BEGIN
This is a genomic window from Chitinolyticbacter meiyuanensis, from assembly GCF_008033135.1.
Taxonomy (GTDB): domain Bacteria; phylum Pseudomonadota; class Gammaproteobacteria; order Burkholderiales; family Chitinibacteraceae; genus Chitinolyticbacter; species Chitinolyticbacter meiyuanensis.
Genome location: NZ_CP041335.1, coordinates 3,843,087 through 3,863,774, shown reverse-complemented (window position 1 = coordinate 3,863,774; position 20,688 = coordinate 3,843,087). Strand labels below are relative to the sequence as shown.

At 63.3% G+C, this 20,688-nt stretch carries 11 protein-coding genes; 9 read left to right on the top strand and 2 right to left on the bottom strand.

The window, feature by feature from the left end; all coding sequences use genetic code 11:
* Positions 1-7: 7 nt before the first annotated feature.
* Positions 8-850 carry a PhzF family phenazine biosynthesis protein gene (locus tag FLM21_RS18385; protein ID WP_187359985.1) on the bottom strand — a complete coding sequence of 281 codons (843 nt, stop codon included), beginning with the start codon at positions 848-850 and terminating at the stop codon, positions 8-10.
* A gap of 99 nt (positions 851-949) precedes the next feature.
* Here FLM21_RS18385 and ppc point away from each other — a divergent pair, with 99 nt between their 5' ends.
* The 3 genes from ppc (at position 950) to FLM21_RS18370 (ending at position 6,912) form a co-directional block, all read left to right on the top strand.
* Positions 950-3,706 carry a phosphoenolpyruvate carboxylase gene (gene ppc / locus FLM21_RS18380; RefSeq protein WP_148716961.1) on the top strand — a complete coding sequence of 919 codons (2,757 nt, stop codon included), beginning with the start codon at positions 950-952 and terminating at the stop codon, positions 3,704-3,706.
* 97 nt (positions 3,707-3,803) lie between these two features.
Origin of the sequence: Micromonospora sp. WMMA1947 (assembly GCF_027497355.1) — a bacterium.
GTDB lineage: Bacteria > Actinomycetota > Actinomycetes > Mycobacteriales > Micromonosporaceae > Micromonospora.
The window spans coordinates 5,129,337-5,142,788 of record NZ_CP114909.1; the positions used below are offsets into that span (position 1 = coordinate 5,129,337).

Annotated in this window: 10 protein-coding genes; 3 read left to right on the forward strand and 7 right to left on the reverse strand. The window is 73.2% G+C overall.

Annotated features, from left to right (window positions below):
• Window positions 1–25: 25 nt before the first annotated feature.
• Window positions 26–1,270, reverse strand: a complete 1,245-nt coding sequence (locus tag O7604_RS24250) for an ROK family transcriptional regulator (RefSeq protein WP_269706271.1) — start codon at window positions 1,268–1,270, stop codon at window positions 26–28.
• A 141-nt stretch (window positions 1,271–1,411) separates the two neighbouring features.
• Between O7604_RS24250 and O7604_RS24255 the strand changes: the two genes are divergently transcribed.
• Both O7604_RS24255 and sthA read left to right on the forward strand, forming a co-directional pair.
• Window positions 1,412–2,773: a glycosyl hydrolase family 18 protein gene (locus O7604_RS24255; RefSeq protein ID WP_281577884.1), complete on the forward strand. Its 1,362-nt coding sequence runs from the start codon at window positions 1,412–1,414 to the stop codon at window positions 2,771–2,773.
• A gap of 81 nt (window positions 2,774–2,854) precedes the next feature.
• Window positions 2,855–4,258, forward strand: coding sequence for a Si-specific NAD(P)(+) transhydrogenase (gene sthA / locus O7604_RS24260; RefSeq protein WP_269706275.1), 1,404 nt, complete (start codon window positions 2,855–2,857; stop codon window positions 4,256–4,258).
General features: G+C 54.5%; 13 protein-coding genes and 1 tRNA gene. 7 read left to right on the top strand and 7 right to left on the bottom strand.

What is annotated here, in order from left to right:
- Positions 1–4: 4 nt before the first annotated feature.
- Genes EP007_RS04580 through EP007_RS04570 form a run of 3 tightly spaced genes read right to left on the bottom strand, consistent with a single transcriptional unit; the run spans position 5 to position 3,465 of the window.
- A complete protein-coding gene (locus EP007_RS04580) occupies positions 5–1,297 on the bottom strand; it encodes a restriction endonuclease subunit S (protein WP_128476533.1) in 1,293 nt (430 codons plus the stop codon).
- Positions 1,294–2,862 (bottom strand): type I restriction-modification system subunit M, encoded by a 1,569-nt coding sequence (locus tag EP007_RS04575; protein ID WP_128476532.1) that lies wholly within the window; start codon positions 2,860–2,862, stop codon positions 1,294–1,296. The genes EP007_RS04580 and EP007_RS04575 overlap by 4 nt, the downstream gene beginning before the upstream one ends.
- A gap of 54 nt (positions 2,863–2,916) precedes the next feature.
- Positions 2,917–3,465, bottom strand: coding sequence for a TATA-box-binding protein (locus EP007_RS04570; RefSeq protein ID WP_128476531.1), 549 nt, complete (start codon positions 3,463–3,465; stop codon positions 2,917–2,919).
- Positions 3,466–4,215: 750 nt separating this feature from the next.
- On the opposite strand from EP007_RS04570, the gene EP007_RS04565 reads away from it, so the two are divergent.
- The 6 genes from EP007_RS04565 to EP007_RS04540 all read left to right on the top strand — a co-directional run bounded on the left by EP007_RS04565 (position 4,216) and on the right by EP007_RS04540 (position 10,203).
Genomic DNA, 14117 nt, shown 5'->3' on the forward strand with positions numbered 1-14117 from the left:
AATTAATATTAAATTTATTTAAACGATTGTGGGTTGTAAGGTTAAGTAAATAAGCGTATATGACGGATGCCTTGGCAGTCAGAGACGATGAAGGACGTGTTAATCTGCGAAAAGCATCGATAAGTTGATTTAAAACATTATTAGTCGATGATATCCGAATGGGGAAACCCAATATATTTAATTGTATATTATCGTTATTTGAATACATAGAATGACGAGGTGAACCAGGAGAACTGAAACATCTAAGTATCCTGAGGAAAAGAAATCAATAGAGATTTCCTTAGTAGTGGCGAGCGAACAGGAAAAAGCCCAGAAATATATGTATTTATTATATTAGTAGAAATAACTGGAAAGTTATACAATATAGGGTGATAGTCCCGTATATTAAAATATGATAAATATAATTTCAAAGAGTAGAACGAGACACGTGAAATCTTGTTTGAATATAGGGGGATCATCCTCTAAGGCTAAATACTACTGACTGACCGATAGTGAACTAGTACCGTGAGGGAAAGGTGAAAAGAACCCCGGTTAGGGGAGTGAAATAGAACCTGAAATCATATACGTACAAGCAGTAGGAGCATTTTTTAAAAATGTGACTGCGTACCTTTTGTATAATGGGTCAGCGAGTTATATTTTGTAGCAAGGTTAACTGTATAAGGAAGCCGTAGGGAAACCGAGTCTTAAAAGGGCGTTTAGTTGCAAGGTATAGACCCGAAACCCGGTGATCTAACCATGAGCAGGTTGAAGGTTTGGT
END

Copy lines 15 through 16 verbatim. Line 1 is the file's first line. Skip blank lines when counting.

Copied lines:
The window spans coordinates 5,129,337-5,142,788 of record NZ_CP114909.1; the positions used below are offsets into that span (position 1 = coordinate 5,129,337).

Annotated in this window: 10 protein-coding genes; 3 read left to right on the forward strand and 7 right to left on the reverse strand. The window is 73.2% G+C overall.